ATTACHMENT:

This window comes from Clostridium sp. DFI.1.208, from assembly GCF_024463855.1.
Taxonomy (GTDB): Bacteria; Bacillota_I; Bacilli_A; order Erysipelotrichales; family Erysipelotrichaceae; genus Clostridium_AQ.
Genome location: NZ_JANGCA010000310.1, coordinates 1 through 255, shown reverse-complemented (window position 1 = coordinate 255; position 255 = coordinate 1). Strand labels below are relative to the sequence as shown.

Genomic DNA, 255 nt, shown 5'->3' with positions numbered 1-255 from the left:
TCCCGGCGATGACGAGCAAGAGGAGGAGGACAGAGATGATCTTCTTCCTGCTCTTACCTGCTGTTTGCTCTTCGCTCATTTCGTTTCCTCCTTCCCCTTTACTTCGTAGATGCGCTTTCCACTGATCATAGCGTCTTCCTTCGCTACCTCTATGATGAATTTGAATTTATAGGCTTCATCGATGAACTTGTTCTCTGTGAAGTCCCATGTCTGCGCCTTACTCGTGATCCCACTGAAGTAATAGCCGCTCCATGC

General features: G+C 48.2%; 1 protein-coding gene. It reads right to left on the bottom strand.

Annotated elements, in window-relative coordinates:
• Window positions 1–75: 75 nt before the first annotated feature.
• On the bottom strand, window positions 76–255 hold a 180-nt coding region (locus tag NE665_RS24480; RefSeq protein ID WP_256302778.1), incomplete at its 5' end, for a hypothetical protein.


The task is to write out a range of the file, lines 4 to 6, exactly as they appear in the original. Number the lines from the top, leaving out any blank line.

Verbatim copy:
Genomic DNA, 255 nt, shown 5'->3' with positions numbered 1-255 from the left:
TCCCGGCGATGACGAGCAAGAGGAGGAGGACAGAGATGATCTTCTTCCTGCTCTTACCTGCTGTTTGCTCTTCGCTCATTTCGTTTCCTCCTTCCCCTTTACTTCGTAGATGCGCTTTCCACTGATCATAGCGTCTTCCTTCGCTACCTCTATGATGAATTTGAATTTATAGGCTTCATCGATGAACTTGTTCTCTGTGAAGTCCCATGTCTGCGCCTTACTCGTGATCCCACTGAAGTAATAGCCGCTCCATGC

General features: G+C 48.2%; 1 protein-coding gene. It reads right to left on the bottom strand.